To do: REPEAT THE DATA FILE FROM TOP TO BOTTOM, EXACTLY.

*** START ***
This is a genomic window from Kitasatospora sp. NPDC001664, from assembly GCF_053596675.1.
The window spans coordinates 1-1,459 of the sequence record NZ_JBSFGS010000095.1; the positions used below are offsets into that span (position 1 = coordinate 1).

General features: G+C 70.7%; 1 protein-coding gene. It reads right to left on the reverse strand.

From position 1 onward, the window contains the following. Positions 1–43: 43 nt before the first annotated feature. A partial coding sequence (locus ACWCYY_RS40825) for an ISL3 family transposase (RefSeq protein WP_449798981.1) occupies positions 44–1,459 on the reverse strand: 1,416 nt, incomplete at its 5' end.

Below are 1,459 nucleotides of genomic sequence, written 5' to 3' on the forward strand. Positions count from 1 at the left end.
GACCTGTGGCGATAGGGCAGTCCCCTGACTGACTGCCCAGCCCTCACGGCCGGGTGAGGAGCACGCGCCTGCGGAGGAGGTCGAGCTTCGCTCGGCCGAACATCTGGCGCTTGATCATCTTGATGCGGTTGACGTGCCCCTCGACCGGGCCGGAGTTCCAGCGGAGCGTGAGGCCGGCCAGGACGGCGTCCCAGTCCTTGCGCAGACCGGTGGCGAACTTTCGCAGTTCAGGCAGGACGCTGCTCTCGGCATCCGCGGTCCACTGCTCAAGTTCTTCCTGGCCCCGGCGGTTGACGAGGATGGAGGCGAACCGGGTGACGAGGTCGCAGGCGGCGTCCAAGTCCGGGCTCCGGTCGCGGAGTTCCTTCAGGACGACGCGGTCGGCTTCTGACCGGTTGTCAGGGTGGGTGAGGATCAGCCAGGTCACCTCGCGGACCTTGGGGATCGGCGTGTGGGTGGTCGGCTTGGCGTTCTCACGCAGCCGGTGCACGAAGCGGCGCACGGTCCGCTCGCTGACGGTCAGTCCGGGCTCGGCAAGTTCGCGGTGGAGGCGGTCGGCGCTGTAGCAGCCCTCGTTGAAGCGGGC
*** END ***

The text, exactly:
This is a genomic window from Kitasatospora sp. NPDC001664, from assembly GCF_053596675.1.
The window spans coordinates 1-1,459 of the sequence record NZ_JBSFGS010000095.1; the positions used below are offsets into that span (position 1 = coordinate 1).

General features: G+C 70.7%; 1 protein-coding gene. It reads right to left on the reverse strand.

From position 1 onward, the window contains the following. Positions 1–43: 43 nt before the first annotated feature. A partial coding sequence (locus ACWCYY_RS40825) for an ISL3 family transposase (RefSeq protein WP_449798981.1) occupies positions 44–1,459 on the reverse strand: 1,416 nt, incomplete at its 5' end.

Below are 1,459 nucleotides of genomic sequence, written 5' to 3' on the forward strand. Positions count from 1 at the left end.
GACCTGTGGCGATAGGGCAGTCCCCTGACTGACTGCCCAGCCCTCACGGCCGGGTGAGGAGCACGCGCCTGCGGAGGAGGTCGAGCTTCGCTCGGCCGAACATCTGGCGCTTGATCATCTTGATGCGGTTGACGTGCCCCTCGACCGGGCCGGAGTTCCAGCGGAGCGTGAGGCCGGCCAGGACGGCGTCCCAGTCCTTGCGCAGACCGGTGGCGAACTTTCGCAGTTCAGGCAGGACGCTGCTCTCGGCATCCGCGGTCCACTGCTCAAGTTCTTCCTGGCCCCGGCGGTTGACGAGGATGGAGGCGAACCGGGTGACGAGGTCGCAGGCGGCGTCCAAGTCCGGGCTCCGGTCGCGGAGTTCCTTCAGGACGACGCGGTCGGCTTCTGACCGGTTGTCAGGGTGGGTGAGGATCAGCCAGGTCACCTCGCGGACCTTGGGGATCGGCGTGTGGGTGGTCGGCTTGGCGTTCTCACGCAGCCGGTGCACGAAGCGGCGCACGGTCCGCTCGCTGACGGTCAGTCCGGGCTCGGCAAGTTCGCGGTGGAGGCGGTCGGCGCTGTAGCAGCCCTCGTTGAAGCGGGC